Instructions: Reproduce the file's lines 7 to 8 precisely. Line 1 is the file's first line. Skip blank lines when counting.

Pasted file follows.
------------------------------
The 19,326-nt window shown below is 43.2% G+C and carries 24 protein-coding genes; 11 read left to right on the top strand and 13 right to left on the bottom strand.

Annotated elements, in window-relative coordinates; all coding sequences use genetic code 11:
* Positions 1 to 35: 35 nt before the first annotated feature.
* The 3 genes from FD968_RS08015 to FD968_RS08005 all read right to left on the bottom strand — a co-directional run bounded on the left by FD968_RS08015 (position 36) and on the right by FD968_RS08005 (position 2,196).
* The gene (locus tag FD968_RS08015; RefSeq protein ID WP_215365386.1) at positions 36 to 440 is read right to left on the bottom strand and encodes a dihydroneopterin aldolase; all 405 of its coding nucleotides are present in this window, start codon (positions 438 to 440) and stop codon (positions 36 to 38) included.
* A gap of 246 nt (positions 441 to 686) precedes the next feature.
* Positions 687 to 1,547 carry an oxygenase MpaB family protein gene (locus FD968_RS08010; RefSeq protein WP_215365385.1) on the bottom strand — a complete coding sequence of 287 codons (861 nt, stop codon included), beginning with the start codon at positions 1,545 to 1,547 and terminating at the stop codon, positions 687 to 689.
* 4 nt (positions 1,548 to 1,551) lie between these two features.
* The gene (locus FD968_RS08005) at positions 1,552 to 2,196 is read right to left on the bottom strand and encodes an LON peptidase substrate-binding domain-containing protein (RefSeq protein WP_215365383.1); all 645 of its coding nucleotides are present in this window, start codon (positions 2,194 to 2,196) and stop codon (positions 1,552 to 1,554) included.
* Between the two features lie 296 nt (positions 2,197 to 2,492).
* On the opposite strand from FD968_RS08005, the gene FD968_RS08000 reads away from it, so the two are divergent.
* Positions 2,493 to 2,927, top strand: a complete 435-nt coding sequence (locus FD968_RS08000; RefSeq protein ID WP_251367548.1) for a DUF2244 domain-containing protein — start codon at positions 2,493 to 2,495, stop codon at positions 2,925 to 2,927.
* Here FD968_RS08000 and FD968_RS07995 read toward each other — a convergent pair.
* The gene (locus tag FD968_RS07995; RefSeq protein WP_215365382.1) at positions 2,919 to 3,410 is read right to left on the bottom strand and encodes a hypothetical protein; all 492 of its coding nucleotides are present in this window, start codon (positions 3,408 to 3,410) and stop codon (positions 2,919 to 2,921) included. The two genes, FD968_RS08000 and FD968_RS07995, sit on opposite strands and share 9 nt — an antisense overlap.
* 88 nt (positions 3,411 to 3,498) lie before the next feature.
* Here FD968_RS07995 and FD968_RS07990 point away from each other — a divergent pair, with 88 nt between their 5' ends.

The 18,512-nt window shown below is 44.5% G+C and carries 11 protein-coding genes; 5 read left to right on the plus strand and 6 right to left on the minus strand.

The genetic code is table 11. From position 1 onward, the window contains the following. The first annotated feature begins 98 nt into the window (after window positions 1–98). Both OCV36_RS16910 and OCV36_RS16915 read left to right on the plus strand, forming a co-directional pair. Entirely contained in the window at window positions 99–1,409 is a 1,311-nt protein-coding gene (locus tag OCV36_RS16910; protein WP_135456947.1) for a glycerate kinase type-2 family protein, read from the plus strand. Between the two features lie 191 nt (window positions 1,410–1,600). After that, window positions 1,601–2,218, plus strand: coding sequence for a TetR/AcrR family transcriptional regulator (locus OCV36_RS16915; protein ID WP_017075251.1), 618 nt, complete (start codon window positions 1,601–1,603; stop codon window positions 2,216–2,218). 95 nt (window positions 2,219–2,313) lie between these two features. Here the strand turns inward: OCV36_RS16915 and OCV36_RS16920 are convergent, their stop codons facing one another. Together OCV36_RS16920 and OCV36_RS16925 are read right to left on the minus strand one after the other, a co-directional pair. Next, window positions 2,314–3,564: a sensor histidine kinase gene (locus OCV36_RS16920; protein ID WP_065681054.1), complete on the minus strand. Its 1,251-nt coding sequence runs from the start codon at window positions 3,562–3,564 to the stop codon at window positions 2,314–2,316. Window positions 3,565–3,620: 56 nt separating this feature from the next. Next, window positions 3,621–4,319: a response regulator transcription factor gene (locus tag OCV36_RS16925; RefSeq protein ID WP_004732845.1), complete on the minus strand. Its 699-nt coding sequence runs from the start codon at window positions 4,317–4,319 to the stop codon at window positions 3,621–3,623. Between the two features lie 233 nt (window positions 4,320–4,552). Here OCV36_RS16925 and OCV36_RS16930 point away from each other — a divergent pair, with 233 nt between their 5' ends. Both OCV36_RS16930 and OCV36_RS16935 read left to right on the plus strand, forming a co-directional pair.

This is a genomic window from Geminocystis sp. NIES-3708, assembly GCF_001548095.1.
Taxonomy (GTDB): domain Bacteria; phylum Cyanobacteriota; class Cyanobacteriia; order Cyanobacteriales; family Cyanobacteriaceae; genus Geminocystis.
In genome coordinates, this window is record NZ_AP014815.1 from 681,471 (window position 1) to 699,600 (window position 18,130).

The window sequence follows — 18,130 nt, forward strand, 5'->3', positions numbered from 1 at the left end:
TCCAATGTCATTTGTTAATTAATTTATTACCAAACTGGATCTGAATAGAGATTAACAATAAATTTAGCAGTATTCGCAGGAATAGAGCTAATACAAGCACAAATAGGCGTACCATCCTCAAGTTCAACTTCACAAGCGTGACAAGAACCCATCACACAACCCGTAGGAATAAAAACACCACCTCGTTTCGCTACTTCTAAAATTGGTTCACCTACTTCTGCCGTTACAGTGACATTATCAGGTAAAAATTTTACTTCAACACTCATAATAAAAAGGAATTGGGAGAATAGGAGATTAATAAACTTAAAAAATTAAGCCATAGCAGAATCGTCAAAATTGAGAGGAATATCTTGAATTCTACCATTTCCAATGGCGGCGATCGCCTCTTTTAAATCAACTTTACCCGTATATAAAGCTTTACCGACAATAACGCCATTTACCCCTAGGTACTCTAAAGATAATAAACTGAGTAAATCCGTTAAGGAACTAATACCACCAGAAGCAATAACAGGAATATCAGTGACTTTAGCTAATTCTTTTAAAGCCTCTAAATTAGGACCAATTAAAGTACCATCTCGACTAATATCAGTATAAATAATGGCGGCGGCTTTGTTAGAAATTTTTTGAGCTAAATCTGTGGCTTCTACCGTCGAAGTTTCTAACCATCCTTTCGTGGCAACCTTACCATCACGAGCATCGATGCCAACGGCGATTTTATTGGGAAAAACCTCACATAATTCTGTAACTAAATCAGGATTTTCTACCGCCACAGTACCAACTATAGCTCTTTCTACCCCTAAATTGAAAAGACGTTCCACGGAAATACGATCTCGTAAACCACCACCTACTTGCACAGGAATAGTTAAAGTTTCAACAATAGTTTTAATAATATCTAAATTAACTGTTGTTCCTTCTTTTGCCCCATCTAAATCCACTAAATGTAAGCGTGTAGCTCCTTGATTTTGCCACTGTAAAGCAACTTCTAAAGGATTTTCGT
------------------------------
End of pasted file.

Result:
* Positions 687 to 1,547 carry an oxygenase MpaB family protein gene (locus FD968_RS08010; RefSeq protein WP_215365385.1) on the bottom strand — a complete coding sequence of 287 codons (861 nt, stop codon included), beginning with the start codon at positions 1,545 to 1,547 and terminating at the stop codon, positions 687 to 689.
* 4 nt (positions 1,548 to 1,551) lie between these two features.